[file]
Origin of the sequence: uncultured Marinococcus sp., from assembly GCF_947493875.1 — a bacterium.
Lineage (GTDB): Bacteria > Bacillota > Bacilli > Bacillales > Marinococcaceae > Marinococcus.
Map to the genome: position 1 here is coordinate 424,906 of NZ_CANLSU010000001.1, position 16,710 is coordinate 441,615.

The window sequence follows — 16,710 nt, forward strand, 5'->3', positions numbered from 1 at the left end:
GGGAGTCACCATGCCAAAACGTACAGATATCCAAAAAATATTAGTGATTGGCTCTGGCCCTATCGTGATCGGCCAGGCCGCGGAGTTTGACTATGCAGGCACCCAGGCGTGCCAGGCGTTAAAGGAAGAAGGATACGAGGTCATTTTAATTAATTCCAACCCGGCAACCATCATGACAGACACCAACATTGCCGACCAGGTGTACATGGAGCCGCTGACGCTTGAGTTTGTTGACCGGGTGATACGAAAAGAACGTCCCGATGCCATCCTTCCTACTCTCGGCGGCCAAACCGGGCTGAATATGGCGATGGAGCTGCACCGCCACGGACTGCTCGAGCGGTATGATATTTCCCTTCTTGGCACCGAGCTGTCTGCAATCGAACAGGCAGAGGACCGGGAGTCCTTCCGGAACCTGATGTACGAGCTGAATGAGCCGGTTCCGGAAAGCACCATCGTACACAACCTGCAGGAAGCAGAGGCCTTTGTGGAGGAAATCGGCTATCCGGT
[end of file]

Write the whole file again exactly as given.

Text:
Origin of the sequence: uncultured Marinococcus sp., from assembly GCF_947493875.1 — a bacterium.
Lineage (GTDB): Bacteria > Bacillota > Bacilli > Bacillales > Marinococcaceae > Marinococcus.
Map to the genome: position 1 here is coordinate 424,906 of NZ_CANLSU010000001.1, position 16,710 is coordinate 441,615.

The window sequence follows — 16,710 nt, forward strand, 5'->3', positions numbered from 1 at the left end:
GGGAGTCACCATGCCAAAACGTACAGATATCCAAAAAATATTAGTGATTGGCTCTGGCCCTATCGTGATCGGCCAGGCCGCGGAGTTTGACTATGCAGGCACCCAGGCGTGCCAGGCGTTAAAGGAAGAAGGATACGAGGTCATTTTAATTAATTCCAACCCGGCAACCATCATGACAGACACCAACATTGCCGACCAGGTGTACATGGAGCCGCTGACGCTTGAGTTTGTTGACCGGGTGATACGAAAAGAACGTCCCGATGCCATCCTTCCTACTCTCGGCGGCCAAACCGGGCTGAATATGGCGATGGAGCTGCACCGCCACGGACTGCTCGAGCGGTATGATATTTCCCTTCTTGGCACCGAGCTGTCTGCAATCGAACAGGCAGAGGACCGGGAGTCCTTCCGGAACCTGATGTACGAGCTGAATGAGCCGGTTCCGGAAAGCACCATCGTACACAACCTGCAGGAAGCAGAGGCCTTTGTGGAGGAAATCGGCTATCCGGT